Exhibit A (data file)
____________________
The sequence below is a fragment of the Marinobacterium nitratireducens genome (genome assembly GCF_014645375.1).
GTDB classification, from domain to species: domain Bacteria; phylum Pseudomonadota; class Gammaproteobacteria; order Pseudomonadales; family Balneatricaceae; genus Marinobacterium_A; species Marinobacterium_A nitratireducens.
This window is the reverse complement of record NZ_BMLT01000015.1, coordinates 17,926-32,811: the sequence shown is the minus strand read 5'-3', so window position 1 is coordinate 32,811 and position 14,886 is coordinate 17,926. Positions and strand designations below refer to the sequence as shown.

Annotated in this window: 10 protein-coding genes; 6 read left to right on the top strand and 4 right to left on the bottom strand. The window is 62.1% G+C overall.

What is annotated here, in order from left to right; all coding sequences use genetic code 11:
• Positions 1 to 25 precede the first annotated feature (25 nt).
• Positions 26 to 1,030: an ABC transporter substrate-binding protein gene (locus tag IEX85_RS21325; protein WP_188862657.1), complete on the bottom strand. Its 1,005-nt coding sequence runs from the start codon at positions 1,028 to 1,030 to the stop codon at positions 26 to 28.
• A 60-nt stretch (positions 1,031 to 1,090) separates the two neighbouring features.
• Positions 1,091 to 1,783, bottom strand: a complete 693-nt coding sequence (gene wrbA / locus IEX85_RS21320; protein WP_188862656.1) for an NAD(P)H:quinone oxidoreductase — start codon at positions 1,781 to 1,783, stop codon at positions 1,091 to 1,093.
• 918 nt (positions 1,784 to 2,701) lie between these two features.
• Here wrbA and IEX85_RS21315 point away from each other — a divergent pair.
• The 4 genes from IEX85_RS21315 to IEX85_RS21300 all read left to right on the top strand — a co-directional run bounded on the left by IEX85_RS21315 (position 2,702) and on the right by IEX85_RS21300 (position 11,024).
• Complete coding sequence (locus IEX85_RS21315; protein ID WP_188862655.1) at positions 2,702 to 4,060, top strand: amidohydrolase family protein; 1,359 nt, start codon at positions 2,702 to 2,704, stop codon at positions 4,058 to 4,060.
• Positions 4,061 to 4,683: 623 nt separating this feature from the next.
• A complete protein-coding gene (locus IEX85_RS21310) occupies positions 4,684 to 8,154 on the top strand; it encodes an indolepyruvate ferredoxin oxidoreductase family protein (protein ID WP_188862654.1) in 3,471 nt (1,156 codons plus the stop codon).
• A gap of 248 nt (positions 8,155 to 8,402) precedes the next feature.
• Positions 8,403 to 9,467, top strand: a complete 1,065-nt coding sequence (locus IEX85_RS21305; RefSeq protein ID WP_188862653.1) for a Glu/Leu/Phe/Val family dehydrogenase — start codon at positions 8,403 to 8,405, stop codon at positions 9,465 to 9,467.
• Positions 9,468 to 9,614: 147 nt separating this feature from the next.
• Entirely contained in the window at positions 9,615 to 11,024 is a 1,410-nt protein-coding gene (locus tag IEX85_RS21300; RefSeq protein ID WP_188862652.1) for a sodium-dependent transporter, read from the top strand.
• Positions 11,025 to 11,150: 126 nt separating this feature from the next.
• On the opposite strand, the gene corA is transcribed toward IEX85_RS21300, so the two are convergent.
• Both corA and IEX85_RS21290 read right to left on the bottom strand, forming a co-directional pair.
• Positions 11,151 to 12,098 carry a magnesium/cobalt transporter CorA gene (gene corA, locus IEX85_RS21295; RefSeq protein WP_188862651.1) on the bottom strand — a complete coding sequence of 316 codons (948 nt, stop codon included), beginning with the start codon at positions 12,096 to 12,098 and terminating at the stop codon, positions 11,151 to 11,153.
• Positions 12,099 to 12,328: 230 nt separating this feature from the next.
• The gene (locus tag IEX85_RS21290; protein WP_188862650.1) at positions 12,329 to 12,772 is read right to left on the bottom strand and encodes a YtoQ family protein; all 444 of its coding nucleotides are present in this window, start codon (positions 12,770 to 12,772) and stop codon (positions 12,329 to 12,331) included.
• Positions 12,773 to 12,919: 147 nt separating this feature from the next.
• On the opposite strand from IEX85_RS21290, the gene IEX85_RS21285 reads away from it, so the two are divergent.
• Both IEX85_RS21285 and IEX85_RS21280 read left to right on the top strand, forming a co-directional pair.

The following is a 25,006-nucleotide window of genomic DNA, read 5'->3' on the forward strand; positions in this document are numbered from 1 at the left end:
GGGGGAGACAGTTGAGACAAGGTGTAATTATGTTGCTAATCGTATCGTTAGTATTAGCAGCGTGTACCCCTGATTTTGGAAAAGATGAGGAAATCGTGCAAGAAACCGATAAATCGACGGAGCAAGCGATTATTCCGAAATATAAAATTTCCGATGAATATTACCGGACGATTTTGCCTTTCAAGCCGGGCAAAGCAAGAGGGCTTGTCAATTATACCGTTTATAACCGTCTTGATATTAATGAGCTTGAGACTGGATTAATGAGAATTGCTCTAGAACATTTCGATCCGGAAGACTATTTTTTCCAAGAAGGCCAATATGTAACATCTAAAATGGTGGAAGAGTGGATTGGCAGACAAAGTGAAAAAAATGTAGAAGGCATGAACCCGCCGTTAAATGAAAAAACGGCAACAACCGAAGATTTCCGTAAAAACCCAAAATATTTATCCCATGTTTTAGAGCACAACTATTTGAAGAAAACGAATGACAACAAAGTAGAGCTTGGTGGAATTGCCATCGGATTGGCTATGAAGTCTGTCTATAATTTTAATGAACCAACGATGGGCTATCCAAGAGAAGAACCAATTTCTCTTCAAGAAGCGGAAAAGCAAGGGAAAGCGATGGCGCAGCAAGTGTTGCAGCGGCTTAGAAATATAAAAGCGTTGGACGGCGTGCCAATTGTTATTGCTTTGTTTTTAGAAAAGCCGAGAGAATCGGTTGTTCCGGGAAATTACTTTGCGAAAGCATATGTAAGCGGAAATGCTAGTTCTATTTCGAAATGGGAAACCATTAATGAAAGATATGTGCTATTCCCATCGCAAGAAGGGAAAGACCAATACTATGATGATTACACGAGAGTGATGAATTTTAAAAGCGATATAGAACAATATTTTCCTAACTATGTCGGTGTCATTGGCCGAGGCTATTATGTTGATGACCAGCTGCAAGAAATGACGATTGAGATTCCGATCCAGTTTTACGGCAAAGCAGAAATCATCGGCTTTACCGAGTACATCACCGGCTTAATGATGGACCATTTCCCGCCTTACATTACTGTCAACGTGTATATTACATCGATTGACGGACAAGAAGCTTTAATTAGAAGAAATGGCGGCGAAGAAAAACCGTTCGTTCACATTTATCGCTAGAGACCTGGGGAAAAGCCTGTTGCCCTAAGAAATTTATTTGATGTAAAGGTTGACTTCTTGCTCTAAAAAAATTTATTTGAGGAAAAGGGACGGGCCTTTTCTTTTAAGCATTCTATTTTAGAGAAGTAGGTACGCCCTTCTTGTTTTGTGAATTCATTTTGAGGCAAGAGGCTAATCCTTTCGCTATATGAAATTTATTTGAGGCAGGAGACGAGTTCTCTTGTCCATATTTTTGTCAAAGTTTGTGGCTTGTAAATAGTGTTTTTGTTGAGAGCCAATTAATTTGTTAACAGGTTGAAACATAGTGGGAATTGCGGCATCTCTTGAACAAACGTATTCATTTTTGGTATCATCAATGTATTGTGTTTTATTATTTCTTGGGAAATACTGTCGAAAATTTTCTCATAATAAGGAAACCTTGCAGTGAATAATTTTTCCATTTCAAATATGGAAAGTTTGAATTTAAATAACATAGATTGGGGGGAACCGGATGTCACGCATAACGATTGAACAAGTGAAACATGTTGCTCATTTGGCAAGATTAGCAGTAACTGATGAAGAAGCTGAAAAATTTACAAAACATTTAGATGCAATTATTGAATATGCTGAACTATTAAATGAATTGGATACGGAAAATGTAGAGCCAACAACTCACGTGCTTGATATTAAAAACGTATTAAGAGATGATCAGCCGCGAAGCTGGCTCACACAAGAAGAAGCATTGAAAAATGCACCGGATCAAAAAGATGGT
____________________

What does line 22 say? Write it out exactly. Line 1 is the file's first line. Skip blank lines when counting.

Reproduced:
• Both corA and IEX85_RS21290 read right to left on the bottom strand, forming a co-directional pair.